My favorite review so far is this one.
Thirty-nine-year old Ta-Nehisi Coates may be a middle-aged college dropout but, with a body like his, the Upper West Side native is clearly no stranger to blogging. And with his quiet earnestness and atavistic features, it's no wonder cuckservatives from across the Acela corridor are eager for a chance to be chastised by him.
Which serves Coates's interests well — because, as his lengthy, grievance-laced screed and robust speaking engagement fees attest, he is both motivated and able to deliver the stiff correction that Bethesda whites hotly crave.
David Brooks correctly remarks on the "pervasive physicality" of Coates's girthy prose, which "slap[s]" the reader with a raw power that leaves us "unforgettably filled" — and in exchange demands nothing more, and nothing less, than silent supplication. When it is all over, Brooks says, our "first obligation is to sit with it, to make sure the testimony is respected and sinks in," or at least dissipates and graces us with its pearly residue.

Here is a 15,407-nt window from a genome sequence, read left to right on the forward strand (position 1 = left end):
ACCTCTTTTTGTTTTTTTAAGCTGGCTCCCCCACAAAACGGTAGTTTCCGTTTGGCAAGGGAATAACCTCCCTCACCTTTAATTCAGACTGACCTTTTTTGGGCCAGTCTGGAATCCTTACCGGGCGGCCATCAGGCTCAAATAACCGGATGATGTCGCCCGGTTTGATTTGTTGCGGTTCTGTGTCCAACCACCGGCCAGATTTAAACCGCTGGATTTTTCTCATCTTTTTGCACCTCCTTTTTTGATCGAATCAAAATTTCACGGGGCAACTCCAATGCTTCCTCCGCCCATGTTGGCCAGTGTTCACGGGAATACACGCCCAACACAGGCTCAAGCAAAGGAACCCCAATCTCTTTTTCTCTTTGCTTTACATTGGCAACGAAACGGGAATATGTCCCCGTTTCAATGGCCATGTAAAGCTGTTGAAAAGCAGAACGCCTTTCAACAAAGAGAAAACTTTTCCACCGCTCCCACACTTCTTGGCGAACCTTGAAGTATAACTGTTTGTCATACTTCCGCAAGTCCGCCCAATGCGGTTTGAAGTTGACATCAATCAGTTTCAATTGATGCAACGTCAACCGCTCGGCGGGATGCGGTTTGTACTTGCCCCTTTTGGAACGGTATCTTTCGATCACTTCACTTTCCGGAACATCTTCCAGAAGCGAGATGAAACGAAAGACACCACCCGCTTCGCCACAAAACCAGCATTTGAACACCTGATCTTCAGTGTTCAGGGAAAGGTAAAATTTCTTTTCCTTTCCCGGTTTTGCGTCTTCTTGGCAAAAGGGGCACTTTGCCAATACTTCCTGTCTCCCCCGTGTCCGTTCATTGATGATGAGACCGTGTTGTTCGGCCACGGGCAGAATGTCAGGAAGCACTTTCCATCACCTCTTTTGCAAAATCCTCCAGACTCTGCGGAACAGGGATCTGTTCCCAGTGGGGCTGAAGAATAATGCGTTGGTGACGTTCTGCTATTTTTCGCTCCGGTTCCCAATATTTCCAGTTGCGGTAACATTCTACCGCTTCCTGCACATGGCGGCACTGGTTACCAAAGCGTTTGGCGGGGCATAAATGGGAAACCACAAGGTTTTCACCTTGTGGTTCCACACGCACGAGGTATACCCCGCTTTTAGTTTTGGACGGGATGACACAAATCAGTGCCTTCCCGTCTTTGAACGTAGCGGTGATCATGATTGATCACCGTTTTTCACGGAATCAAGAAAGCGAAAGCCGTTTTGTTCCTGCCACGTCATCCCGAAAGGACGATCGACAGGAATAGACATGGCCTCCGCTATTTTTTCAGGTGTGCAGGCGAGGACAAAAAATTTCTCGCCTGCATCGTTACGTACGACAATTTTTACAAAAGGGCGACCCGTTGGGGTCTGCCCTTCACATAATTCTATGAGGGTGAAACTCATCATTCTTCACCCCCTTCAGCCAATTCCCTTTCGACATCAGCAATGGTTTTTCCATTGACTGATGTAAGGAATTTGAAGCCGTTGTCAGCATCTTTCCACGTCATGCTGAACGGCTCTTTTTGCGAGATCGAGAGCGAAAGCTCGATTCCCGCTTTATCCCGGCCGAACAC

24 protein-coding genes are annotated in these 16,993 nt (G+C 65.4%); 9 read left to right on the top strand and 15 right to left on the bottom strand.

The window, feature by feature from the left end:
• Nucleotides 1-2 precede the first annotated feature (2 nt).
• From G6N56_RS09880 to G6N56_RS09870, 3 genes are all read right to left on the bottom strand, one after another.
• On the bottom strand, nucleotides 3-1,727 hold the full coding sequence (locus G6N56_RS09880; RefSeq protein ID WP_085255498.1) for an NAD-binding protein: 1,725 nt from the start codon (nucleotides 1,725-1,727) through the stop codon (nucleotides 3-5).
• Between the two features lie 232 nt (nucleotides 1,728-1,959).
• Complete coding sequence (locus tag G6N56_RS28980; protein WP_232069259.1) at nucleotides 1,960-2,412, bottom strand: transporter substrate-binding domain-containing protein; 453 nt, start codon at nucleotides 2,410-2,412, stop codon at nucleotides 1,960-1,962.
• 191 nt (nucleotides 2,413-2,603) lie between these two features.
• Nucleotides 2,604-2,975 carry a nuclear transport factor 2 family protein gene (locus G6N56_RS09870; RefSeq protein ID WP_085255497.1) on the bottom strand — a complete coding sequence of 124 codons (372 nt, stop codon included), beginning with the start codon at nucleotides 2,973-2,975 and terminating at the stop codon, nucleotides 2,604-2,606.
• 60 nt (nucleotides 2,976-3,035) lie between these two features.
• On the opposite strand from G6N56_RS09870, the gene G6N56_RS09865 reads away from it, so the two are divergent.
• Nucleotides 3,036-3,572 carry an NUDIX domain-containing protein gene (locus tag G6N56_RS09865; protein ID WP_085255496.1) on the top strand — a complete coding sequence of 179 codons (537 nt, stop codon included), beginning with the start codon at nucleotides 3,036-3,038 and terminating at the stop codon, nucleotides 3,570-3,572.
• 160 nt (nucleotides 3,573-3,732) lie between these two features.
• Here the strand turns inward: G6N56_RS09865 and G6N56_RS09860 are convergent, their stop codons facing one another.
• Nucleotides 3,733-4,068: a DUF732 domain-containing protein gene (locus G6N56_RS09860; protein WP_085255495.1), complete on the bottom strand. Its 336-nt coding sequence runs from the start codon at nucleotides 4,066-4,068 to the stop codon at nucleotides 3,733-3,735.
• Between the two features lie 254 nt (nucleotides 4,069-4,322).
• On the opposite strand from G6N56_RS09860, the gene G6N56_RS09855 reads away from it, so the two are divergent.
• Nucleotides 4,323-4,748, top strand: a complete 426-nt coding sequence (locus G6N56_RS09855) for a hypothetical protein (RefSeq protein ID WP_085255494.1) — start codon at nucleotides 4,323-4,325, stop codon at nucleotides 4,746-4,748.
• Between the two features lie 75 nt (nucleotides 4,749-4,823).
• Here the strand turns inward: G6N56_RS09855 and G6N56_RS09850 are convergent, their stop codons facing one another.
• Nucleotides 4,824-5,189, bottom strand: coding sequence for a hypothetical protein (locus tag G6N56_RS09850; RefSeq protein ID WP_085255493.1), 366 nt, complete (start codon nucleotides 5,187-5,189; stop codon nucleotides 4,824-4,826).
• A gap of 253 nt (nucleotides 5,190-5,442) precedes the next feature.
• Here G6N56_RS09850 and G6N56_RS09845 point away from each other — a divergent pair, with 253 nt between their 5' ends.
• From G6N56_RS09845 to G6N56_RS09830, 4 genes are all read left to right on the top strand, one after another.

If Coates's second memoir demonstrates anything, it's the difficulty of articulating coherently our fantasies about our bodies. My wife, having been moved similarly by the novel Fifty Shades of Grey, remarks now on the flutterings of her "inner goddess." Like Mr. Brooks and others who have been penetrated by Coates's words, I might say that my inner catamite has been awakened, lectured hard, and put away wet.
Between the World and Me is a cuckservative delight.